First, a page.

COIT, TEXAS. Coit is on Farm Road 339 six miles northwest of Kosse in southwestern Limestone County. The site, at the center of a large farming area between Rocky Creek and the Little Brazos River, was settled by Ben Eaton, who set up a horse-powered gristmill there about 1848. A local post office was established in 1898 with William J. McAllister as postmaster, and W. J. Steele ran a gin. By 1871 the Houston and Texas Central Railway had been constructed through the area and had attracted more settlers. In 1900 B. B. Brooks opened a general store. The post office closed in 1905, however, and between 1910 and 1933 Coit's population rose from ten to only fifteen. In 1946 the community reported fifteen dwellings, one school, two churches, and two businesses, but its reported population had not changed. A single store existed at the townsite in 1955, and population estimates were unavailable after 1966, when Coit had eight buildings, Fairview Church, Clifton Cemetery, and three oil wells. After 1970 a church, the Clifton and Gunter cemeteries, and one business remained near the Coit oilfield. The population was listed as twenty-five in 2000.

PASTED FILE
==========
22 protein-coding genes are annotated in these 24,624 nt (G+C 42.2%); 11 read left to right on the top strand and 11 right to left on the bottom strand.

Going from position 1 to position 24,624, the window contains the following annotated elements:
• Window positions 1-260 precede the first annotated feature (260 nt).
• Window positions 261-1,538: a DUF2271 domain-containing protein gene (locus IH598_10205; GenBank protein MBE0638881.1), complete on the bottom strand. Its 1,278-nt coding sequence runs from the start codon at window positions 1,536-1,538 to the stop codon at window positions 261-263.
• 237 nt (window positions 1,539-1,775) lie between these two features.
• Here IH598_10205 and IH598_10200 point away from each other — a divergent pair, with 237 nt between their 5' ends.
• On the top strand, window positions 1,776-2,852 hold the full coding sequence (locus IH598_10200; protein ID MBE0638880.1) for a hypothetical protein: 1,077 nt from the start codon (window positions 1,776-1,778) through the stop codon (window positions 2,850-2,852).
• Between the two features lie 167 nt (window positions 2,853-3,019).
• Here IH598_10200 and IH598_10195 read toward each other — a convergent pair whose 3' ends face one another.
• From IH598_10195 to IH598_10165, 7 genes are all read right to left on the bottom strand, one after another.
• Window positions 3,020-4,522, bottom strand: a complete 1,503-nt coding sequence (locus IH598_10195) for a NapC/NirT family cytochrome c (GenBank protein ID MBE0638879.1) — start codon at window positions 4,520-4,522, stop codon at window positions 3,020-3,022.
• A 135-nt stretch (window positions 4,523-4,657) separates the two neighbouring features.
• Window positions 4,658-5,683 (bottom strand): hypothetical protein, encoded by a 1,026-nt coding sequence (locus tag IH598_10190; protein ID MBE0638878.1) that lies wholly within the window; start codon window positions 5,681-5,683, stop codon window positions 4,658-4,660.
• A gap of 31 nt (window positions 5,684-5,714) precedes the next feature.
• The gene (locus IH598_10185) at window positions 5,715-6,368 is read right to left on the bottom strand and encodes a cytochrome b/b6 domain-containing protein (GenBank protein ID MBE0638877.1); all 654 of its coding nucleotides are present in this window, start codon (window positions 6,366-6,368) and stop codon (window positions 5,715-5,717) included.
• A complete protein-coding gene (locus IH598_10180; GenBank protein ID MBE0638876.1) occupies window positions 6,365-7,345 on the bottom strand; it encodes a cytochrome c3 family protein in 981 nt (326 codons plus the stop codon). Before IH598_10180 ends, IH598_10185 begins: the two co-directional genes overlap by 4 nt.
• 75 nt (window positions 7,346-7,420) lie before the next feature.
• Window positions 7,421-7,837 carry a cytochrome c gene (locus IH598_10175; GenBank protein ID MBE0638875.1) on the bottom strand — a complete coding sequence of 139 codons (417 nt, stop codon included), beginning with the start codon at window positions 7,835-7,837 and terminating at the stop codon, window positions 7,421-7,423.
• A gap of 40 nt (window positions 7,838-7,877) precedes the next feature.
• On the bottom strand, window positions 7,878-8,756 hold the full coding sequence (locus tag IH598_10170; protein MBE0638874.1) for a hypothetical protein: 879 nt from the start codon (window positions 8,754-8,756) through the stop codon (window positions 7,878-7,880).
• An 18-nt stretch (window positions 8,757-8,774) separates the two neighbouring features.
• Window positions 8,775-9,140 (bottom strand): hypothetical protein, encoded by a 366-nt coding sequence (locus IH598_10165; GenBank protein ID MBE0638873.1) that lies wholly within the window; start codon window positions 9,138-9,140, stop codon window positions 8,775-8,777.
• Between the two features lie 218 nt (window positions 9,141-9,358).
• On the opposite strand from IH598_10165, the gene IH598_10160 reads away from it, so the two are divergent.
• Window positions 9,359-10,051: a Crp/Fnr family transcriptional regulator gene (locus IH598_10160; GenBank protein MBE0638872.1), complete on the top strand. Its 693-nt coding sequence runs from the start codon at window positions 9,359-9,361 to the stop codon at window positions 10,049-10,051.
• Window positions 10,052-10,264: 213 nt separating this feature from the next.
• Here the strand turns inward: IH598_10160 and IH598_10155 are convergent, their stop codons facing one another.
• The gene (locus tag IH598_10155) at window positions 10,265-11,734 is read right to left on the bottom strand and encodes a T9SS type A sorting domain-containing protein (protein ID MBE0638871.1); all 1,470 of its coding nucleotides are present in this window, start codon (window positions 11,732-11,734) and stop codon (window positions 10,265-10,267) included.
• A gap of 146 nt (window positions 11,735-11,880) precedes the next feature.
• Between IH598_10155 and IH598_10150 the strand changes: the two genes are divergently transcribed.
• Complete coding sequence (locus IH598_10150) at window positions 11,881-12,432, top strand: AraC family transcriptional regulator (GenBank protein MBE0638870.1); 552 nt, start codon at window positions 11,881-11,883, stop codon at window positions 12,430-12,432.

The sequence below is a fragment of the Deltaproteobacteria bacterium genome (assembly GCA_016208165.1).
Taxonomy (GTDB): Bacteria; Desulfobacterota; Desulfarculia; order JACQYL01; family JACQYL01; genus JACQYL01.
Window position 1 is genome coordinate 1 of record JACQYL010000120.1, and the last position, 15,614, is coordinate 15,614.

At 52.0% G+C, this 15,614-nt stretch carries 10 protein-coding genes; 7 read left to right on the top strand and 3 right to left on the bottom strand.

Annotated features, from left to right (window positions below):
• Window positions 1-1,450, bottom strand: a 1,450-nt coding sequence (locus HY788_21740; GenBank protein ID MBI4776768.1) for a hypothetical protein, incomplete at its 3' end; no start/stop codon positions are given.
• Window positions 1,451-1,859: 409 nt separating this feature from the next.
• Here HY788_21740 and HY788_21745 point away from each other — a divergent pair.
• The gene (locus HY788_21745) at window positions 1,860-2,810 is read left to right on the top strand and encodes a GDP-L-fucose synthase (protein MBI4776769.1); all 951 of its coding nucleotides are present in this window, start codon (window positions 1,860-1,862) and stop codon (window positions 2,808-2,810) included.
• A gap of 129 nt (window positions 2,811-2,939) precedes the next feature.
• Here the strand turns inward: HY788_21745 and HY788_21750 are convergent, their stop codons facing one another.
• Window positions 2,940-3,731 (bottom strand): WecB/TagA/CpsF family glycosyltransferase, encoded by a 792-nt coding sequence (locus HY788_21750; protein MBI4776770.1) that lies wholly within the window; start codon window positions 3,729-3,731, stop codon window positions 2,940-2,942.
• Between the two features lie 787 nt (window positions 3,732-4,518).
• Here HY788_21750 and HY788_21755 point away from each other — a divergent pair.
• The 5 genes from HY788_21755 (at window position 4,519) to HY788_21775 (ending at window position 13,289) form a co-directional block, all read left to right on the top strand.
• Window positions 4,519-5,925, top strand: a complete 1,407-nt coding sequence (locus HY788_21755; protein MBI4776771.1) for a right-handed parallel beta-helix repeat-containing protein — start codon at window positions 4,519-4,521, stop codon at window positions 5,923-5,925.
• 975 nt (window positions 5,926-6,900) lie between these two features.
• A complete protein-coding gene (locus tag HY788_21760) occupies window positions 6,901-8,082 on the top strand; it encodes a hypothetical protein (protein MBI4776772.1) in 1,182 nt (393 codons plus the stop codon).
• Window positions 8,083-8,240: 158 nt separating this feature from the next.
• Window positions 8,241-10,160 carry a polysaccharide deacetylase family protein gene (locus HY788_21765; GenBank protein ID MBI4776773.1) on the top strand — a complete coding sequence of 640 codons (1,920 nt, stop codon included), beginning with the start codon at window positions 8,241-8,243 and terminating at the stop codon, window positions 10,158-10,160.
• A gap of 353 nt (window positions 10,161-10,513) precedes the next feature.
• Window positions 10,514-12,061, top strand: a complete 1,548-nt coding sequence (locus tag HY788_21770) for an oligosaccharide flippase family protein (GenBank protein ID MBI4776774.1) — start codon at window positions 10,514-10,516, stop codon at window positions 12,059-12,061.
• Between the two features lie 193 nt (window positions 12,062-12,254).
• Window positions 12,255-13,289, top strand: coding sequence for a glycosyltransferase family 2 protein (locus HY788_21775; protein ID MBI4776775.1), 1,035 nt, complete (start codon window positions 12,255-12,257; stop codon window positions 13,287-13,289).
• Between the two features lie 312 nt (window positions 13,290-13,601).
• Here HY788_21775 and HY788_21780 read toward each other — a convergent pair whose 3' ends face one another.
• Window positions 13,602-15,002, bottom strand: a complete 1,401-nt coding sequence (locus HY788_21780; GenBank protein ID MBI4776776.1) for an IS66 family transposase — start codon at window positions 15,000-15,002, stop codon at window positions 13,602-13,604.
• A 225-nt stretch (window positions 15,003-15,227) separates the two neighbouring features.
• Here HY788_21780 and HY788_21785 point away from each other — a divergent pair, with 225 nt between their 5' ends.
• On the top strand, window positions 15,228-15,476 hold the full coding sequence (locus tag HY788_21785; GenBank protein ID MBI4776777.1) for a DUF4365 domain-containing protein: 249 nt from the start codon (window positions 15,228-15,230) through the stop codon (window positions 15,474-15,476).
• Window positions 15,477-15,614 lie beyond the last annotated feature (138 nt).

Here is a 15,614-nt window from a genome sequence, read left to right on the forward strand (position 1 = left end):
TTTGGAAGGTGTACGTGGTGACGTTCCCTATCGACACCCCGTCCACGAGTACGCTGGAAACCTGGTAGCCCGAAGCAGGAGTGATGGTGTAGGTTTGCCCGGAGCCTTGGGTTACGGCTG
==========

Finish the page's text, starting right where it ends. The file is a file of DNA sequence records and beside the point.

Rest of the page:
Image Use Disclaimer
All copyrighted materials included within the Handbook of Texas Online are in accordance with Title 17 U.S.C. Section 107 related to Copyright and “Fair Use” for Non-Profit educational institutions, which permits the Texas State Historical Association (TSHA), to utilize copyrighted materials to further scholarship, education, and inform the public. The TSHA makes every effort to conform to the principles of fair use and to comply with copyright law.
For more information go to: http://www.law.cornell.edu/uscode/17/107.shtml
If you wish to use copyrighted material from this site for purposes of your own that go beyond fair use, you must obtain permission from the copyright owner.
The following, adapted from the Chicago Manual of Style, 15th edition, is the preferred citation for this article.Handbook of Texas Online, Holly Marshall, "Coit, TX," accessed July 29, 2016, http://www.tshaonline.org/handbook/online/articles/hrc74.
Uploaded on June 12, 2010. Published by the Texas State Historical Association.